Our little jaunt to Reward Mine was a good shakedown ride for me to get familiar with the Himalayan off-road and soon we were back on to the CA-395 riding through small towns on the way up to Mammoth Lakes. We rolled into Brown’s Owens Campground, just in time to use the fading light to set up our tents and introduce ourselves to the other Adventure Riders already at the event. A delicious catered dinner was served fireside and all was well after the first day. Time for some much needed rest.

First Breath of Thin Air

Morning light came quickly along with the building banter of fellow riders through my thin tent walls. We grabbed a quick breakfast and GPS tracks, then headed out with a small but diverse group of riders on a hodgepodge of bikes. We took a long, switch-backed, rocky trail up to one of the many high peaks in the Mammoth area, to a unique view looking down upon Mono Lake from the vantage of 10,000’. It was beautiful.

Royal Enfield Himalayan Adventure Motorcycle

The rest of the day we rode all over the Eastern Sierra Nevadas on some of the toughest trails I’ve been on in this area. The suspension on the Himalayan felt communicative and connected as it soaked up everything from rocks to ill-timed whoops. The bike handled it all with poise and a satisfying sound, not bottoming-out the suspension once. The stock skid plate took a beating though, yet kept all the vital parts protected. The frame is stiff and can handle full commitment riding, both on and off road without noticeable flex. Traction actually gets better when you sit down in the rough stuff. Fellow riders were impressed at what the little Himalayan could do compared to their sizable machines. For me it was a lot of fun and I really started to connect with this bike after realizing it was going to be able to get me anywhere I wanted to go.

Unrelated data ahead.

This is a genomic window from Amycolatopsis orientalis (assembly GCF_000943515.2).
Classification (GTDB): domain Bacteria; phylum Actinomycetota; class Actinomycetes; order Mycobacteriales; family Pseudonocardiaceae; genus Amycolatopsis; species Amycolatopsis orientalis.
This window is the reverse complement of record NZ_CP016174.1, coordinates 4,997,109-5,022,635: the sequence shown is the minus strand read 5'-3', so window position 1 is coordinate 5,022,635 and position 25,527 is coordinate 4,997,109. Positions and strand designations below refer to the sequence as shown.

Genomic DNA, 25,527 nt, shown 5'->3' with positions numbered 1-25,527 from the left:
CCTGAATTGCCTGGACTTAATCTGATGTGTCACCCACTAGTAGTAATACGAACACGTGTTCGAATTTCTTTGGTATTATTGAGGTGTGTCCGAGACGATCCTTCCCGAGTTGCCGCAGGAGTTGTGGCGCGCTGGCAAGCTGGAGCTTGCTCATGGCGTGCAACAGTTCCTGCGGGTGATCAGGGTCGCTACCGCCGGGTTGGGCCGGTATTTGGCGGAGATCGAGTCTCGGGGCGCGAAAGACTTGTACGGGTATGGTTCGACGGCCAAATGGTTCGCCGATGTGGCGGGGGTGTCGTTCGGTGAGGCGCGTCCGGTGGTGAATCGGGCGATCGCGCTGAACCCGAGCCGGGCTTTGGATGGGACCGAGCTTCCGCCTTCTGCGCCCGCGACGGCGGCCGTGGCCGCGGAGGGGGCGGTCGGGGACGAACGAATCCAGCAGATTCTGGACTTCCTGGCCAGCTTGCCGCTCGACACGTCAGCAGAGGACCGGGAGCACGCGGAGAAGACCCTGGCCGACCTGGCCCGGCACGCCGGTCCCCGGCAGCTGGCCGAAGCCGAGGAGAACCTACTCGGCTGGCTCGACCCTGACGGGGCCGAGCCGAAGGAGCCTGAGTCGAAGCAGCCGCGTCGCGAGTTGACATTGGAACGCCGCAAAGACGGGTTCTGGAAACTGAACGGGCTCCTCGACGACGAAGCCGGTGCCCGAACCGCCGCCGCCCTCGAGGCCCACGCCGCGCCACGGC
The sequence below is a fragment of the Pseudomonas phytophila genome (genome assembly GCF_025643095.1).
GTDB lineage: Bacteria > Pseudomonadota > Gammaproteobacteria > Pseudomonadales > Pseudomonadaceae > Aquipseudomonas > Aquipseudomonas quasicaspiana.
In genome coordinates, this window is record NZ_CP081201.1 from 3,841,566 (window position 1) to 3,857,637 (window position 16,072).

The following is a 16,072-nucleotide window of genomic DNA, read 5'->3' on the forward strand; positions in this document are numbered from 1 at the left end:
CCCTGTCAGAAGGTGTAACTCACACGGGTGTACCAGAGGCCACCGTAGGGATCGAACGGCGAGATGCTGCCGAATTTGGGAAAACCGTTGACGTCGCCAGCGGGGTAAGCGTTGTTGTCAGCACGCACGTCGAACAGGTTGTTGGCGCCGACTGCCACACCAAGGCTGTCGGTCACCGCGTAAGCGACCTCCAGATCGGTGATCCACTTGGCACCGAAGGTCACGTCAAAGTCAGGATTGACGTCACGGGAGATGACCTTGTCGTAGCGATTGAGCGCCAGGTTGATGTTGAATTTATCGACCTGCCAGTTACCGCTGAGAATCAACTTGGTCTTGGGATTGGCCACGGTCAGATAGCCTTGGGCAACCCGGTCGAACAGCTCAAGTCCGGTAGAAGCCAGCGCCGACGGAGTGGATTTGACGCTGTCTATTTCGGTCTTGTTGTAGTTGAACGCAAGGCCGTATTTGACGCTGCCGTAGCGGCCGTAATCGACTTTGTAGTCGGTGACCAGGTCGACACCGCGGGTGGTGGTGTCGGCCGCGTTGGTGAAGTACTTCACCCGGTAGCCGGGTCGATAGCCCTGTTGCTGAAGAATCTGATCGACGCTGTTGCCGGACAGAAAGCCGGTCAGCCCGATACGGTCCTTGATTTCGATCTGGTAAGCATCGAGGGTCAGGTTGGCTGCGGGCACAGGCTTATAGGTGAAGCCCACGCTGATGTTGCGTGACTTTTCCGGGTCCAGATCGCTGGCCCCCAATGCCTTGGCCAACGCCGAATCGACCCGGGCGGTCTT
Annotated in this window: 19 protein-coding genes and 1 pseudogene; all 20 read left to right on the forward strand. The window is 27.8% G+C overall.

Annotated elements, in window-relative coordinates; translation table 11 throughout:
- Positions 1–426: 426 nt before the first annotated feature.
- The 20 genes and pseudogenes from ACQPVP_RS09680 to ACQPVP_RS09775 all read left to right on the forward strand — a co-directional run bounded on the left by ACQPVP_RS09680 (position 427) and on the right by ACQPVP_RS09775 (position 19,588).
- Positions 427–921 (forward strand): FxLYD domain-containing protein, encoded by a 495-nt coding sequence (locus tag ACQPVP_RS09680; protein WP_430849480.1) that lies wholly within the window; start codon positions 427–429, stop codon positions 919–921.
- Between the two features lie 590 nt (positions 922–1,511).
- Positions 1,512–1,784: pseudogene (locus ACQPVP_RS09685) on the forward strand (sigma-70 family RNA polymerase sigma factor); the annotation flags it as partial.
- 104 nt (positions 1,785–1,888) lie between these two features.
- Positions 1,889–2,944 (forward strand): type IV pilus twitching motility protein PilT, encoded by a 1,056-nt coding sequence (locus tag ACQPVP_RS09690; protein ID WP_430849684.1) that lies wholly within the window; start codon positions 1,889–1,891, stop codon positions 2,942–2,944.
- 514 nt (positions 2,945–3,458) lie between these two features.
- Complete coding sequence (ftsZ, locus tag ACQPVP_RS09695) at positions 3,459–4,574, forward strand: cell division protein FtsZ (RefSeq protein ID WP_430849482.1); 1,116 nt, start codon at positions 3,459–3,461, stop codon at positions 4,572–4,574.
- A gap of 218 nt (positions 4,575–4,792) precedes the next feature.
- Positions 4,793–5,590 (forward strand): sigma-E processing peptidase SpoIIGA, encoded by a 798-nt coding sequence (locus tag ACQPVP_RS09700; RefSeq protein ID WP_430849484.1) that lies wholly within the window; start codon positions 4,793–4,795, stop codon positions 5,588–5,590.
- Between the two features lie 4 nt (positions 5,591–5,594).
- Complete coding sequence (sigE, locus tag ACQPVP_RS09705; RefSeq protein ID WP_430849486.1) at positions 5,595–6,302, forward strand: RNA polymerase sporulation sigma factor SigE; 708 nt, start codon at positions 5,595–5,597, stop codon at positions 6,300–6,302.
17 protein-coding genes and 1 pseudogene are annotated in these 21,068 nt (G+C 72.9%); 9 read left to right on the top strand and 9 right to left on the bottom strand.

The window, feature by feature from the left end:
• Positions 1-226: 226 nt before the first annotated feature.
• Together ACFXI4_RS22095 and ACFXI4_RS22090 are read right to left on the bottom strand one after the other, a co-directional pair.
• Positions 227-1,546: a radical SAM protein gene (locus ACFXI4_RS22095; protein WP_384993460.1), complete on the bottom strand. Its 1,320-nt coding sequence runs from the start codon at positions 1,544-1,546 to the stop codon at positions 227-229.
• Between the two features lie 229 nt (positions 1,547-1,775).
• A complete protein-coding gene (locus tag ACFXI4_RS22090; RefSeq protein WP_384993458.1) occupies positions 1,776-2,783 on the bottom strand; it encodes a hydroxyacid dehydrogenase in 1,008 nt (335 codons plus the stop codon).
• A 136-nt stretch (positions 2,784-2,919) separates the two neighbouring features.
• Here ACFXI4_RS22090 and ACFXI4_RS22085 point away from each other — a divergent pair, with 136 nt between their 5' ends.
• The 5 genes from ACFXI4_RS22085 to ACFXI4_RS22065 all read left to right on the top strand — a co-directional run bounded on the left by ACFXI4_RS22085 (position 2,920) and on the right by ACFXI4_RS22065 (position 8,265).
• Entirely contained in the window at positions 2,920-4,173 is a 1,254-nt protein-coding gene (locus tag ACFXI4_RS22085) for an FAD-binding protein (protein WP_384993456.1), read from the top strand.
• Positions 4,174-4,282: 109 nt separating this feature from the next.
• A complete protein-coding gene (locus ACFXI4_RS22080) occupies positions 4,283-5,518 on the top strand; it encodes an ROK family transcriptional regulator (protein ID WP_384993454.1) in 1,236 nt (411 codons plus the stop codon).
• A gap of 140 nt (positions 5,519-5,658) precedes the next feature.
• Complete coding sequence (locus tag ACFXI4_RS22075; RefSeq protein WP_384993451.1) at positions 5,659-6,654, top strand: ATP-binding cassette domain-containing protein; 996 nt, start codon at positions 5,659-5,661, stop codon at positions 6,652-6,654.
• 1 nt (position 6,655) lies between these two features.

Royal Enfield Himalayan Adventure Motorcycle Review

Royal Enfield Himalayan Adventure Motorcycle

After a full day of riding, we headed back to camp just in time for dinner and to share a few stories, laughs and beers with some of the other participants. Tons of great products were raffled off with proceeds going to support Motorrad Angels’ successful efforts to provide clean water solutions to poor, and underdeveloped countries.

Only One Chance To Ride This High

Royal Enfield Himalayan Adventure Motorcycle
Yes it is possible to get the front wheel up on the Royal Enfield Himalayan!